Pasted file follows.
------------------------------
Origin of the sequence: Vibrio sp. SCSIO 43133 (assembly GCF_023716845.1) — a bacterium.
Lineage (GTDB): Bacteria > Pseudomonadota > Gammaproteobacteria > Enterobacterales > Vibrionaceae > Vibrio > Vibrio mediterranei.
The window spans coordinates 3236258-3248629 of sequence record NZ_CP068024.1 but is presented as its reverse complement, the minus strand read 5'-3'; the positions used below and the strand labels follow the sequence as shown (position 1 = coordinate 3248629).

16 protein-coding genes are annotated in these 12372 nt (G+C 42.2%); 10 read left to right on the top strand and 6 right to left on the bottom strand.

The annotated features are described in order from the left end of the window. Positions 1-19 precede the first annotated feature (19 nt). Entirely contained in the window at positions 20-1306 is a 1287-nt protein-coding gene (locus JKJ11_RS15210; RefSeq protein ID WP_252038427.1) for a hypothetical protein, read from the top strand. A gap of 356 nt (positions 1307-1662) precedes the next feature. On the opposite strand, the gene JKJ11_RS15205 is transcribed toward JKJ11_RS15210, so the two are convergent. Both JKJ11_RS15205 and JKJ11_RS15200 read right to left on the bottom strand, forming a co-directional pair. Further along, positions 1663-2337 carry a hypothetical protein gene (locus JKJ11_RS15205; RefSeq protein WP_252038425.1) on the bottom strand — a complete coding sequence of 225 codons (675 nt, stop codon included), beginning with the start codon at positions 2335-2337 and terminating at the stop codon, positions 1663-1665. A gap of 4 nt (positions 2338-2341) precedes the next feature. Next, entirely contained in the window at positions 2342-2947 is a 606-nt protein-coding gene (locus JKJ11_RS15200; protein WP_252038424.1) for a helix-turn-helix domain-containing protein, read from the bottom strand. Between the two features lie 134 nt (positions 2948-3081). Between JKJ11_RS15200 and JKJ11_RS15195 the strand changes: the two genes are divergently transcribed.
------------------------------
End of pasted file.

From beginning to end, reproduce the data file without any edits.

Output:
Origin of the sequence: Vibrio sp. SCSIO 43133 (assembly GCF_023716845.1) — a bacterium.
Lineage (GTDB): Bacteria > Pseudomonadota > Gammaproteobacteria > Enterobacterales > Vibrionaceae > Vibrio > Vibrio mediterranei.
The window spans coordinates 3236258-3248629 of sequence record NZ_CP068024.1 but is presented as its reverse complement, the minus strand read 5'-3'; the positions used below and the strand labels follow the sequence as shown (position 1 = coordinate 3248629).

16 protein-coding genes are annotated in these 12372 nt (G+C 42.2%); 10 read left to right on the top strand and 6 right to left on the bottom strand.

The annotated features are described in order from the left end of the window. Positions 1-19 precede the first annotated feature (19 nt). Entirely contained in the window at positions 20-1306 is a 1287-nt protein-coding gene (locus JKJ11_RS15210; RefSeq protein ID WP_252038427.1) for a hypothetical protein, read from the top strand. A gap of 356 nt (positions 1307-1662) precedes the next feature. On the opposite strand, the gene JKJ11_RS15205 is transcribed toward JKJ11_RS15210, so the two are convergent. Both JKJ11_RS15205 and JKJ11_RS15200 read right to left on the bottom strand, forming a co-directional pair. Further along, positions 1663-2337 carry a hypothetical protein gene (locus JKJ11_RS15205; RefSeq protein WP_252038425.1) on the bottom strand — a complete coding sequence of 225 codons (675 nt, stop codon included), beginning with the start codon at positions 2335-2337 and terminating at the stop codon, positions 1663-1665. A gap of 4 nt (positions 2338-2341) precedes the next feature. Next, entirely contained in the window at positions 2342-2947 is a 606-nt protein-coding gene (locus JKJ11_RS15200; protein WP_252038424.1) for a helix-turn-helix domain-containing protein, read from the bottom strand. Between the two features lie 134 nt (positions 2948-3081). Between JKJ11_RS15200 and JKJ11_RS15195 the strand changes: the two genes are divergently transcribed.